12 April, 2018

Coordinating AgMIP data and models across global and regional scales for 1.5°C and 2°C assessments


Cynthia Rosenzweig, Alex C. Ruane, John Antle, Joshua Elliott, Muhammad Ashfaq, Ashfaq Ahmad Chatta, Frank Ewert, Christian Folberth, Ibrahima Hathie, Petr Havlik, Gerrit Hoogenboom, Hermann Lotze-Campen, Dilys S. MacCarthy, Daniel Mason-D'Croz, Erik Mencos Contreras, Christoph Müller, Ignacio Perez-Dominguez, Meridel Phillips, Cheryl Porter, Rubi M. Raymundo, Ronald D. Sands, Carl-Friedrich Schleussner, Roberto O. Valdivia, Hugo Valin, Keith Wiebe

The Agricultural Model Intercomparison and Improvement Project (AgMIP) has developed novel methods for Coordinated Global and Regional Assessments (CGRA) of agriculture and food security in a changing world. The present study aims to perform a proof of concept of the CGRA to demonstrate advantages and challenges of the proposed framework. This effort responds to the request by the UN Framework Convention on Climate Change (UNFCCC) for the implications of limiting global temperature increases to 1.5°C and 2°C above pre-industrial conditions.

The protocols for the 1.5°C/2°C assessment establish explicit and testable linkages across disciplines and scales, connecting outputs and inputs from the Shared Socio-economic Pathways (SSPs), Representative Agricultural Pathways (RAPs), Half a degree Additional warming, Prognosis and Projected Impacts (HAPPI) and Coupled Model Intercomparison Project Phase 5 (CMIP5) ensemble scenarios, global gridded crop models, global agricultural economics models, site-based crop models and within-country regional economics models. The CGRA consistently links disciplines, models and scales in order to track the complex chain of climate impacts and identify key vulnerabilities, feedbacks and uncertainties in managing future risk.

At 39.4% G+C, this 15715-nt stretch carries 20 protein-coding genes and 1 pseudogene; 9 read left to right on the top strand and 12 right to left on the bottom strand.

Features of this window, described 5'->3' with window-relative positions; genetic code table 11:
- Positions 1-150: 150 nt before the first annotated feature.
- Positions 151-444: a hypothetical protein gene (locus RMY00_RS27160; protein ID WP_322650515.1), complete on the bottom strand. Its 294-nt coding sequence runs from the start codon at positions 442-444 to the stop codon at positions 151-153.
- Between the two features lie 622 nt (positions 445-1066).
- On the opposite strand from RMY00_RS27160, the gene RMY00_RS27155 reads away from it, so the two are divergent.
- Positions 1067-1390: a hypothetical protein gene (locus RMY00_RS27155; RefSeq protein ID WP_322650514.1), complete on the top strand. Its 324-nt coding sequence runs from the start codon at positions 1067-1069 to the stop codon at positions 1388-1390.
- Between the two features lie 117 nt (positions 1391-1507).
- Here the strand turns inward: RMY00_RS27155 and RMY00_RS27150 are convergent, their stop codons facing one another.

CGRA proof-of-concept results show that, at the global scale, there are mixed areas of positive and negative simulated wheat and maize yield changes, with declines in some breadbasket regions, at both 1.5°C and 2°C. Declines are especially evident in simulations that do not take into account direct CO2 effects on crops. These projected global yield changes mostly resulted in increases in prices and areas of wheat and maize in two global economics models.

Regional simulations for 1.5°C and 2°C using site-based crop models had mixed results depending on the region and the crop. In conjunction with price changes from the global economics models, productivity declines in the Punjab, Pakistan, resulted in an increase in vulnerable households and the poverty rate.

This article is part of the theme issue ‘The Paris Agreement: understanding the physical and social challenges for a warming world of 1.5°C above pre-industrial levels'.